TPAC/2011/Adjusting to explosion of input methods

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Interests of the group members

  • Input methods and bugs in Webkit
  • Input and operability with new input modalitities
  • Mapping new input methodologies
  • Dealing with the web today and creating a hardware agnostic future
  • Less hacking!
  • Making software work with the input explosion
  • How to split the development work so that different groups make all input methods work
  • Interoperability across devices
  • Haptic feedback
  • W3C having a unified approach to standardizing input methods so different working groups address all input types without gaps.
  • Users have a choice
  • Input modalities in a TV remote - no touch when you are sitting 10ft away from the screen. Mouse is difficult to use
  • Machine to human interface
  • Multi-screen input
  • User choice & consistency of user experience
  • Marriage of hardware and software
  • Getting speech on devices with standard APIs
  • Different modalities
  • Virtual mouse/ Virtual keyboard to handle legacy content. Will we have to write virtual touch in the future for future input types?
  • Hardware level screen input standards

Examples of Specific Problems

  • single letter short cuts in gmail - when using speech input, saying a word can trigger a cascade of unintended effects. Inputting text should not be the equivalent of pressing keys. This is a historical artifact of virtual keyboard. A speech user wants to be able to change what the keyboard shortcuts.
  • applying a user stylesheet to the page, I may use a complete input object, or the objects may be crammed together to be unintelligible. That loses button clicks. The simple button clicks are lost.
  • common navigation menus require hover to open the menu, but touch devices don't have a hover ability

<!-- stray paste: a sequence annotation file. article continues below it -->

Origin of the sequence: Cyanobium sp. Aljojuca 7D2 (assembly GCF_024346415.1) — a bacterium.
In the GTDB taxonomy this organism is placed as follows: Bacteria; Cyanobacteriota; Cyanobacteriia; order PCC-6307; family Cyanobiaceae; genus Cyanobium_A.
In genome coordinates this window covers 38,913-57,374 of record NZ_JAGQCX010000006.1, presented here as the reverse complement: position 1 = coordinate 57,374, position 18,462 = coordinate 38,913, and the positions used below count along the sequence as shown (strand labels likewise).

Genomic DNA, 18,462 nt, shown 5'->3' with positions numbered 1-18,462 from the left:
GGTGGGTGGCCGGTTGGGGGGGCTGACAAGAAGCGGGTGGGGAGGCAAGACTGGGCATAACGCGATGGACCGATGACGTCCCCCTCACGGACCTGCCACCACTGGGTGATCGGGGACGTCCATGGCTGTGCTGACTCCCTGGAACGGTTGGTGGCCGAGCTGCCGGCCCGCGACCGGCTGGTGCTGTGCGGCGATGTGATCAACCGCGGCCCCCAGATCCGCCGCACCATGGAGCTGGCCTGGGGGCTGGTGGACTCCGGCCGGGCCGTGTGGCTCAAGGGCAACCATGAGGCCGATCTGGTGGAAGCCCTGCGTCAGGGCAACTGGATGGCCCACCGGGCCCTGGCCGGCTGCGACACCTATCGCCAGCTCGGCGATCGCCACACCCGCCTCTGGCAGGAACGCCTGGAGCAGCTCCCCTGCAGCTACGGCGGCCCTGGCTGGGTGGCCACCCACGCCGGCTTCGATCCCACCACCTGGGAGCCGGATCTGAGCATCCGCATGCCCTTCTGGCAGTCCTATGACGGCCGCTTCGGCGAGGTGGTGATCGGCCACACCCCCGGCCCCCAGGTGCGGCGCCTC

• focus problems from having unexpected input methods
  • many people use combinations of assistive technologoes, including speech, and there is a very strong need to be able to change the keyboard shortcuts. Different levels of sophistication of users. There is a whole taxonomy of user needs that would be helpful to addressing the broader needs.
  • no keyboard shortcuts (no control keys) in the mobile touch devices.


  • Would it be possible to unify all special operations so they are not being interpreted at the hardware level? Would that then reduce the optimization of a specific modality for certain users? Should we address both.
  • We could have HTML5 <command> to define categories of commands - mouseclick, keyclick.
  • How do we convert new input methods to map gesture or speech to mouseclick. Everyone does touch to mouse, but we all do them differently.
  • Some of this is being addressed by the Web Events and Intentional Events. Intentional Events needs a better name. Legacy content is our biggest problem. The concept of mapping is good, but is not future proof

New Input Methods

  • Trackpad and touch - many Blackberry users use a combination of them.
  • Touch and keyboard - learning the app,
  • Composite modality - handwriting and speech input - example of a teacher drawing on a virtual whiteboard and dictating at the same time. The input methods need to be aware of each other to assist in speech-to-text.
  • Need Touch and Voice Control.
  • Even if we have a higher level commands that cross map, I am afraid that we will break legacy pages.
  • Gestures are so complex that they become very hard to use. Let the user make their own gesture/keyboard shortcuts. Make a good default, and let the user change it.
  • Need a comprehensive taxonomy of user requirements

What's Next?

Comments and Links from IRC